Researchers Uncovering Coral Diversity in Peru

Written by on February 5, 2014 in Other News

Daily Summary

Soft coral in the Pacific.

Soft coral in the Pacific. Photo credit: NOAA Ocean Explorer via photopin cc.

Firey-Red Coral Species Discovered in the Peruvian Pacific, Smithsonian Reports
Researchers have discovered a new coral species (Psammogorgia hookeri) that may be endemic — found no where else in the world. This fiery-red coral species was collected by scuba divers at depths of up to 25 meters in Peru’s Paracas National Reserve. According to the researchers, “coral communities in Peru have never been systematically studied.” With support from the Peruvian National Protected Areas Service, researchers are learning much more about the biodiversity of corals and other marine invertebrates in Peru’s waters.

Chesapeake blue crab.

Chesapeake blue crab. Photo credit: jerryoldenettel via photopin cc.

Scientists discover key hormone that makes it possible for female crabs to mate and care for their young
Scientists recently discovered an interesting hormone in the eyestalks of blue crabs (Calinectes sapidus). The crustacean female sex hormone (CSFH) is required for maternal care, regulating the development of structures that make it possible for female crabs to mate and care for their eggs. Female blue crabs mate only once in their lives, making this hormone critical. It triggers the development of spermathecae, a pair of receptacles that store sperm from the male crab. The sperm lives in those sacs for up to two years and can be used several times to produce more fertilized eggs.

Orcas in the wild.

Orcas in the wild. Photo credit: Dave Ellifrit, NOAA.

“Severe reduction” in killer whale numbers during last Ice Age
By studying the DNA sequences of killer whale communities around the word, researchers found that the number of killer whales severely declined around 40,000 years ago during the last Ice Age. The decline in whale numbers, which could have been due to a reduced food supply, resulted in a loss of genetic diversity. The only exception was found in a killer whale population off the coast of South Africa that maintained variations in genetic diversity. The researchers suggest that further research looking at the genetic diversity of other top predators such as sharks might suggest a negative impact on their numbers too. These findings could support concerns about the impact of climate change.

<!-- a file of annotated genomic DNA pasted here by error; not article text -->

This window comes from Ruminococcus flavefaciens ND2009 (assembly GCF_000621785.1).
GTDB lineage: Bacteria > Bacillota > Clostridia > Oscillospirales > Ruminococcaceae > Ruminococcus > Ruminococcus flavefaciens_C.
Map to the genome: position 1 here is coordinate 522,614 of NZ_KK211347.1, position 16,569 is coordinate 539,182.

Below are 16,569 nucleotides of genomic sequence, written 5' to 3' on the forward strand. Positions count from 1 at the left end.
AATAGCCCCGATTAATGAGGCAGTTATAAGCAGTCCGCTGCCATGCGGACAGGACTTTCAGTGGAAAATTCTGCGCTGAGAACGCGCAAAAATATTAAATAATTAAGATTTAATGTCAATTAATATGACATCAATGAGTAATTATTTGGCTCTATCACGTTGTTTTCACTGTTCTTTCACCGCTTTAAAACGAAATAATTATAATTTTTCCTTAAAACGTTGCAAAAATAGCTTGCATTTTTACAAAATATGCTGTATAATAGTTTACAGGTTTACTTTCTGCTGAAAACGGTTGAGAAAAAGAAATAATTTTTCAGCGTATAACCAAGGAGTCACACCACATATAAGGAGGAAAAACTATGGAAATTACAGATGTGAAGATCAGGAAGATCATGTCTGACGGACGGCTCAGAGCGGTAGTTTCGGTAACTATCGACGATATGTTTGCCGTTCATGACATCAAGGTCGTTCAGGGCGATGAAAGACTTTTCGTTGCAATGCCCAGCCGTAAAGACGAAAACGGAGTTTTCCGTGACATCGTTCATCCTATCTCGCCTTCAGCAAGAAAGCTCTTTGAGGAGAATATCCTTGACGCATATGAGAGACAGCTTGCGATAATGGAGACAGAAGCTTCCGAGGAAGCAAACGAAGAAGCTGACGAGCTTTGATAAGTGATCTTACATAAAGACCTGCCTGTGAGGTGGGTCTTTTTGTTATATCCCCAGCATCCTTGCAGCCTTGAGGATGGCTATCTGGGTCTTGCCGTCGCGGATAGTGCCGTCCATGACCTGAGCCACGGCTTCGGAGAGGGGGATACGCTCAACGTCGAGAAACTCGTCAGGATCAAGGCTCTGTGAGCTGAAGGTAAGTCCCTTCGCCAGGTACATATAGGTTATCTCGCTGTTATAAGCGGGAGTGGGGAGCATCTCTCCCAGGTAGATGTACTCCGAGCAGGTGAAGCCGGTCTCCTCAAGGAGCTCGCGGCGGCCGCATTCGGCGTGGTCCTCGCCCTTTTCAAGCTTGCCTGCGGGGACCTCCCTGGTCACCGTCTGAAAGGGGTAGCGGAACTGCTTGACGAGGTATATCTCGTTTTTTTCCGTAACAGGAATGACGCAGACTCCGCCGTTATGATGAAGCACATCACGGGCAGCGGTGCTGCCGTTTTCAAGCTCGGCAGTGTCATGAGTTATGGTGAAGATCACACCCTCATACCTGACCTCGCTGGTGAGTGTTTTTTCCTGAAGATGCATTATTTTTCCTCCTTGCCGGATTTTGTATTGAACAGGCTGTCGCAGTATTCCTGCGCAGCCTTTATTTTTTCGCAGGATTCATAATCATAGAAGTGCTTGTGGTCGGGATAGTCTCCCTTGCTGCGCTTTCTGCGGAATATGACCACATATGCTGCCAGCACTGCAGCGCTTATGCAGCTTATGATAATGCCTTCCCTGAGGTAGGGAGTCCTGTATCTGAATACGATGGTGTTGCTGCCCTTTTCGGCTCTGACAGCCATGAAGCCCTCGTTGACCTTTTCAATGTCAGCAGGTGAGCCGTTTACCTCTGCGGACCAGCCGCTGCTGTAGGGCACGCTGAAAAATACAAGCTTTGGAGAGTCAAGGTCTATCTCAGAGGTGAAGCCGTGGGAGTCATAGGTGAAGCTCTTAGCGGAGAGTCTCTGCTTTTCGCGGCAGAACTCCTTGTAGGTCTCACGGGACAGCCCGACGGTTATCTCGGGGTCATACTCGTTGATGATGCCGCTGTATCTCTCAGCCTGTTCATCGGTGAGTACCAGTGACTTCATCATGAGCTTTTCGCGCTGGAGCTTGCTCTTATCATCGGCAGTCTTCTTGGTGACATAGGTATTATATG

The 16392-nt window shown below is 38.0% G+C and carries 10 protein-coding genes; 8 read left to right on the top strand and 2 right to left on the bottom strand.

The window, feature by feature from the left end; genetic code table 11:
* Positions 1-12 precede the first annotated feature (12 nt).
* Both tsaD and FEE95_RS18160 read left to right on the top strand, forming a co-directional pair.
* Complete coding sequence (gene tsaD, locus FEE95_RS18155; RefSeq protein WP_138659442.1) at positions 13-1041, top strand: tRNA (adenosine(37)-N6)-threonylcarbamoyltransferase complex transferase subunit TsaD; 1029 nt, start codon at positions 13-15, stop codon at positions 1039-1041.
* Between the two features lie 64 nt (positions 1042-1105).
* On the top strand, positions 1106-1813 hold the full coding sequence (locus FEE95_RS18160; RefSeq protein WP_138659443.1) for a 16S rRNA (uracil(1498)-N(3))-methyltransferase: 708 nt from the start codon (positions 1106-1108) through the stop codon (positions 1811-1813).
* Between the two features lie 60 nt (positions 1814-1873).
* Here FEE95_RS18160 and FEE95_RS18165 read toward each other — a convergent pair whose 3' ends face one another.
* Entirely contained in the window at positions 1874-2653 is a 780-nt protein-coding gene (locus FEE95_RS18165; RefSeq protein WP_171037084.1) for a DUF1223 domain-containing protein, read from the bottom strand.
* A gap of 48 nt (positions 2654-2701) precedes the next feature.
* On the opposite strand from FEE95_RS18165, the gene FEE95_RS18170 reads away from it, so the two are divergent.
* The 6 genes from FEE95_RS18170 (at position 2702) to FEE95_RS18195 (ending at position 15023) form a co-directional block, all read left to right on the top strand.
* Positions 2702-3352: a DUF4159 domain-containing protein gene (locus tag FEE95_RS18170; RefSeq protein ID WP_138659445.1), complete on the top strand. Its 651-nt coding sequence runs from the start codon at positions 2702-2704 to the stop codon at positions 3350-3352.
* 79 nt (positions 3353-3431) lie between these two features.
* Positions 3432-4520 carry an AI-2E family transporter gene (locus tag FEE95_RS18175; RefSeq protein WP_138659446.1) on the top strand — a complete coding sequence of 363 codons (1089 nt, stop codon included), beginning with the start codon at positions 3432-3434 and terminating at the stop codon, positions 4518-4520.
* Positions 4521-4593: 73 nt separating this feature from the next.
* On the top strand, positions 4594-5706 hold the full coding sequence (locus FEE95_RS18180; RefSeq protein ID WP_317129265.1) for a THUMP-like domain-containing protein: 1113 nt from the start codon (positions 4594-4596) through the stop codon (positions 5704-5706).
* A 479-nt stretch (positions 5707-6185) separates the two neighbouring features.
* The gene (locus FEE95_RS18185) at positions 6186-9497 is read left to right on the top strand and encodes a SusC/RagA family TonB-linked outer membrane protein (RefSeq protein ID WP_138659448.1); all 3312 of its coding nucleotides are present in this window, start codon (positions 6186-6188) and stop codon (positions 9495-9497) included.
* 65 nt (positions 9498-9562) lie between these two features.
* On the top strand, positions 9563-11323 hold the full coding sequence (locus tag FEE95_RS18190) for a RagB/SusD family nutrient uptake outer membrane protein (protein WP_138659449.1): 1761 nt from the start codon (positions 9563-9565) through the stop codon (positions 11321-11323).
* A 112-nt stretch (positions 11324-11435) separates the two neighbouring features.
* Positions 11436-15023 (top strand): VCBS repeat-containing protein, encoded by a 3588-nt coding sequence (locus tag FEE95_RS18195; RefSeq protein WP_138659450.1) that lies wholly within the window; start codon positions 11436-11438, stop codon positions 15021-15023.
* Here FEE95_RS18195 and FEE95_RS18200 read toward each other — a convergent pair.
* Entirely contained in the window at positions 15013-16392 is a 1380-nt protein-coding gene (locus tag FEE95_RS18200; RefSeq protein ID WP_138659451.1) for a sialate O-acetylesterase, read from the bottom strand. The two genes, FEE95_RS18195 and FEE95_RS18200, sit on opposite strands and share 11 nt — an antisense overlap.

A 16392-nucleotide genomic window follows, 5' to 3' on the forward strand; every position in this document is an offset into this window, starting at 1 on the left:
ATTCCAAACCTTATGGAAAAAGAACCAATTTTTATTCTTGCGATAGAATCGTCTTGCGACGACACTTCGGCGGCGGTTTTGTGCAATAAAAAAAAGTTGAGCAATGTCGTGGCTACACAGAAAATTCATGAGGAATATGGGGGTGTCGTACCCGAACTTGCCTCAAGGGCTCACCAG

Copyright © 2014 by Marine Science Today, a publication of Marine Science Today LLC.

About the Author

About the Author: Emily Tripp is the Publisher and Editor of MarineScienceToday.com. She holds marine science and biology degrees from the University of Miami's Rosenstiel School of Marine and Atmospheric Science and a Master of Advanced Studies degree in Marine Biodiversity and Conservation from Scripps Institution of Oceanography. When she's not writing about marine science, she's probably running around outside or playing with her dog. .

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  1. Geoff Read says:

    Firey? Looks odd. Yes from ‘Fire’ but even in the USA the adjective is still spelled Fiery. Counterintuitive, but everyone agrees on it. http://public.wsu.edu/~brians/errors/firey.html A ‘Firey’ would be informal for a Australian fireman. They do that sort of thing a lot.

  2. Emily says:

    Looks a little odd, but you’ll have to tell the people at Smithsonian…it’s their title!

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